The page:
music

Green Room: Michael Shmith interviews Brett Dean

Michael Shmith

Brett Dean, perhaps Australia's pre-eminent composer and certainly one of its most productive, is personable, witty, and engaging. He talks with heartfelt eloquence about ...

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Paul Kildea reviews 'Beethoven for a Later Age: The journey of a string quartet' by Edward Dusinberre

Paul Kildea

There is a moment early in the 'Heiliger Dankgesang' movement of Beethoven's Quartet Op. 132 when, without ceremony, an alien, courtly trio is plonked down ...

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Kate Hennessy reviews 'The First Collection of Criticism by a Living Female Rock Critic' by Jessica Hopper

Kate Hennessy

Chicago-based music critic Jessica Hopper disdains introductory tedium. Were I to mimic her style, we'd be off and running by now, or grappling with a question ...

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Ian Dickson reviews 'On Sondheim: An Opinionated guide' by Ethan Mordden

Ian Dickson

Do we really need another slim volume on the great Stephen Sondheim? Along with innumerable reviews, essays, and articles, we have Craig Zadan's account of Sondheim's early career, Sondheim & Co (1974), Meryle Secrest's Stephen Sondheim: A Life (1998), and the promise of a definitive biography from the critic David Benedict. If that were not en ... More

Doug Wallen reviews 'Yodelling Boundary Riders' by Toby Martin

Doug Wallen

The history of country music in Australia is in many ways the history of the specialisation of a genre,' writes Toby Martin, explaining how the style evolved from copying the American singing-cowboy model of the 1930s to incorporating Australian bush ballads and staking a 'unique claim to national authenticity'.

Notions of authenticity are among the many lin ... More

Fiona Hile reviews 'Good Night and Good Riddance' by David Cavanagh

Fiona Hile

When Napoleon called England a nation of shopkeepers he claimed to have meant it as a compliment. Its grand resources were not constituted by extensive territories, natural resources, or a burgeoning population, but in the accumulation and dissemination of wares. In Portable Property: Victorian Culture on the Move (2008), John Plotz remarks that certain obj ... More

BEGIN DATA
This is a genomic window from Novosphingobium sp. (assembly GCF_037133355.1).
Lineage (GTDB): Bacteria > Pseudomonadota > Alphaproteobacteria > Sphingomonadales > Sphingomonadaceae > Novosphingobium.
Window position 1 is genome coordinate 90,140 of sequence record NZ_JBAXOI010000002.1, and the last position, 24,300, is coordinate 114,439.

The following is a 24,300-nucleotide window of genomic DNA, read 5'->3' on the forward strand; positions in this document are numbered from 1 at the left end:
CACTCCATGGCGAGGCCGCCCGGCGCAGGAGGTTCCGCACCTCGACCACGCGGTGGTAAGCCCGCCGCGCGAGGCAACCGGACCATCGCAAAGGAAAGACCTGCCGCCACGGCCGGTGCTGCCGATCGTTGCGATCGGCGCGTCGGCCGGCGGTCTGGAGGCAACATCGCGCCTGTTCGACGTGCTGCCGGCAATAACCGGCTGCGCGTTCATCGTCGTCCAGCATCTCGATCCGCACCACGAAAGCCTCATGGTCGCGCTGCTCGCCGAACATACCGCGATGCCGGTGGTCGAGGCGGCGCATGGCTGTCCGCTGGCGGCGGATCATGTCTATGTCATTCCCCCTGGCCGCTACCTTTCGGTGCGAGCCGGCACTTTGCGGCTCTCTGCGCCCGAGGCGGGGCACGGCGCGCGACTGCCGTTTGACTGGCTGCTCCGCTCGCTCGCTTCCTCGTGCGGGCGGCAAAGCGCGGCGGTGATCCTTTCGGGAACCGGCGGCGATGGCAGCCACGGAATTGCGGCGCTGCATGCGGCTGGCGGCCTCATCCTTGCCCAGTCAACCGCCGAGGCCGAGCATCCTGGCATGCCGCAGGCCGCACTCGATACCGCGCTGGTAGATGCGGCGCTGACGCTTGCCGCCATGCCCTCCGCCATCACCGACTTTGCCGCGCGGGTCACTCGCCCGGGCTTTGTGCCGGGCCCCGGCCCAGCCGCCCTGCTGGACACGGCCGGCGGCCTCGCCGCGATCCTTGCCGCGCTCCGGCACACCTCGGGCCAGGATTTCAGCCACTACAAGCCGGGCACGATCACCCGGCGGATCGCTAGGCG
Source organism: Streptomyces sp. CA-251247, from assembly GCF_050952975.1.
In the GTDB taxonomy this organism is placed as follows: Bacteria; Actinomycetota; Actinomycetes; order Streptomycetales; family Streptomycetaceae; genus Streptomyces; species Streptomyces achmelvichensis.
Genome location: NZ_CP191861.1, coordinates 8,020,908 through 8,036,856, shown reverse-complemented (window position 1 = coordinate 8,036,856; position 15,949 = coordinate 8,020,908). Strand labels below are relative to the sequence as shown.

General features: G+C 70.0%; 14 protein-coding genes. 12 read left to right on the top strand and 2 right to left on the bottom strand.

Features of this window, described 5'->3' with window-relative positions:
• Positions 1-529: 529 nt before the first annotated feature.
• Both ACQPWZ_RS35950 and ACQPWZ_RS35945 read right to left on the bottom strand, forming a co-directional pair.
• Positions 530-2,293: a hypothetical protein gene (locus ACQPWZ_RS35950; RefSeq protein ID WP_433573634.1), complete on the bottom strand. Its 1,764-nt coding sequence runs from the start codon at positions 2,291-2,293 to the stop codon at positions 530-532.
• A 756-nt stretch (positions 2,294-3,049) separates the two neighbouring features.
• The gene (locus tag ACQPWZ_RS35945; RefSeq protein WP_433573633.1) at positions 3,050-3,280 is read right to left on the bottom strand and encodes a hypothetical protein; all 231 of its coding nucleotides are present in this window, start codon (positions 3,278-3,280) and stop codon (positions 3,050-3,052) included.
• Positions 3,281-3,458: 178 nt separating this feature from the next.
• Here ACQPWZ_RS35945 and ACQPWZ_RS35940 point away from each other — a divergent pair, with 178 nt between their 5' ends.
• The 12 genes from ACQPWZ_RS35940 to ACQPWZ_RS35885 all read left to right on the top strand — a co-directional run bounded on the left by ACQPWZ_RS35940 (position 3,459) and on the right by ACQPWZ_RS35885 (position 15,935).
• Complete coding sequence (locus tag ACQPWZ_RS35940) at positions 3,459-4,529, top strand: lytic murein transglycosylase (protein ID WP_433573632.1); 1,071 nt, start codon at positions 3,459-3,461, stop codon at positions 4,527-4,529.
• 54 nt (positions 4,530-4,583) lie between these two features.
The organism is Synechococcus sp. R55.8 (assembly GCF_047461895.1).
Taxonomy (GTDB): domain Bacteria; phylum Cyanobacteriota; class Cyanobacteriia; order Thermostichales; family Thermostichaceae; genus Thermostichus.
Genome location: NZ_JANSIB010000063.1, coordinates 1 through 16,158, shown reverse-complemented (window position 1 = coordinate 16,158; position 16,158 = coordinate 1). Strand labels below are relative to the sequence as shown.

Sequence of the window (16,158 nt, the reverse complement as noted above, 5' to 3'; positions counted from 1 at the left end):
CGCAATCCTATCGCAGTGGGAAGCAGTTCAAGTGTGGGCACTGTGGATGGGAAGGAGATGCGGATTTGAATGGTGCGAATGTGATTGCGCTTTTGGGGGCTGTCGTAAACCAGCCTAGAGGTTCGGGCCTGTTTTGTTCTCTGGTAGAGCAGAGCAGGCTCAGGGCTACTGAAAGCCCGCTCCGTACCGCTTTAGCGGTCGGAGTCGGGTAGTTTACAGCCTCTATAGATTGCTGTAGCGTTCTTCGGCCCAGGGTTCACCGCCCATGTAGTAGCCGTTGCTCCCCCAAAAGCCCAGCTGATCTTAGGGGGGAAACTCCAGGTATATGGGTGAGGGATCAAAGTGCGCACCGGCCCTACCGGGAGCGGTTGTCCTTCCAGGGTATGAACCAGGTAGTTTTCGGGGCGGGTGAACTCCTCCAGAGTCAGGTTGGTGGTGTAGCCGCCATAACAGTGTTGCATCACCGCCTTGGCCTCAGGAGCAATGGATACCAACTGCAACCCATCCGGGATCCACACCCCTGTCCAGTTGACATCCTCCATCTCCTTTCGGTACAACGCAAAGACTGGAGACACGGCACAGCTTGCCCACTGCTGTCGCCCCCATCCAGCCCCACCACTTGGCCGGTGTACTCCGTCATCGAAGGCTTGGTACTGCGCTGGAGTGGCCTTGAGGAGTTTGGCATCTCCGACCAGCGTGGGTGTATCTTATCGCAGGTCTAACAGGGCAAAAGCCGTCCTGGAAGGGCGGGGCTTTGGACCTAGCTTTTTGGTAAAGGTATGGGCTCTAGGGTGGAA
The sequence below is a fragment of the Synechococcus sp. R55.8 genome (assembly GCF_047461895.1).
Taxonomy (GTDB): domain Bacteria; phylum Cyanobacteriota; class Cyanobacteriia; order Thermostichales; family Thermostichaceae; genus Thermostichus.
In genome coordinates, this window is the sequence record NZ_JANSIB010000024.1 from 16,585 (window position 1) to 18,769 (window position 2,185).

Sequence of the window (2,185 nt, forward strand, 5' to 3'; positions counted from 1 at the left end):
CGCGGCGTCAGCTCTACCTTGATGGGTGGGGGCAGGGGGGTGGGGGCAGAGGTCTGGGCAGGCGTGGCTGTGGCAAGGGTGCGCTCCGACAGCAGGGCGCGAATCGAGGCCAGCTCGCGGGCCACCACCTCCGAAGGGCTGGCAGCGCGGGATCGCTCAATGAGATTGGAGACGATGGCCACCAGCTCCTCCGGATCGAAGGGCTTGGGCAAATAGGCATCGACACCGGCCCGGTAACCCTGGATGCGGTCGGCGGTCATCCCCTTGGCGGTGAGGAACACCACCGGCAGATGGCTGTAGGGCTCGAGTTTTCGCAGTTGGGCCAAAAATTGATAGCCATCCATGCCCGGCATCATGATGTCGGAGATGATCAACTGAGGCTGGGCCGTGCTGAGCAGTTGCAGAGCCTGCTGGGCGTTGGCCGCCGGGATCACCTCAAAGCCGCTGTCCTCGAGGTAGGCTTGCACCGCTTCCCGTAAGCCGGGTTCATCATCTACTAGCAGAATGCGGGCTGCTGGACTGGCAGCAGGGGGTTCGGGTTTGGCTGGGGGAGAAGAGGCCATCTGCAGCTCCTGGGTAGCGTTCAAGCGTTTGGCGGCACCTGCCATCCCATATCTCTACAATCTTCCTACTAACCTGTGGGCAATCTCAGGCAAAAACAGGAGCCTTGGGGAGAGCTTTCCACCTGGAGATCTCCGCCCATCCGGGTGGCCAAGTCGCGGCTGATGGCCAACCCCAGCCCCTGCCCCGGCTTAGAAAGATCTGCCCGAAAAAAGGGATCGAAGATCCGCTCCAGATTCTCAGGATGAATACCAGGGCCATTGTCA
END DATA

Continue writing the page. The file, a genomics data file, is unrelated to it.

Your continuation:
Doug Wallen reviews 'Unfaithful Music and Disappearing Ink' by Elvis Costello

Doug Wallen

'Oh, I just don't know where to begin,' opens 'Accidents Will Happen', one of the best pop songs of Elvis Costello's four-decade recording career. The English songwriter (born Declan MacManus) has no such trouble with his generously sized memoir, which details the creation of so much of his work. 'A lot of pop music has come out of people failing to copy their model ... More

Anwen Crawford reviews 'Hunger Makes Me a Modern Girl' by Carrie Brownstein

Anwen Crawford

Sleater-Kinney, an American rock trio, are closely associated with the cities of Olympia and Portland, in the Pacific Northwest. In the mid-1990s, when Sleater-Kinney formed, the region was home to a thriving, if somewhat puritan, independent music scene, one in which participants prided themselves on their distance – both geographic and cultural – from the main ... More

Michael Shmith reviews 'Sinatra' by James Kaplan

Michael Shmith

Just in time for the Frank Sinatra centenary – 12 December should be a gazetted public holiday – comes the thumping second part of James Kaplan's monumental biography. Taken together, Volume I – Frank: The Voice (2010, 786 pages) – and its behemoth successor, Sinatra: The Chairman (979 pages), comprise a formidable and scrupulously detailed ... More

Michael Halliwell reviews 'Charles Mackerras' edited by Nigel Simeone and John Tyrrell

Michael Halliwell

Ask any opera singer from the last fifty or more years who their favourite conductor is, and a substantial number would plumb for Charles Mackerras if they had enjoyed the privilege of working with him. There were always more flamboyant conductors – Karajan, Bernstein, Abbado, and others spring to mind – and certainly many enjoyed more immediate name recognition ... More

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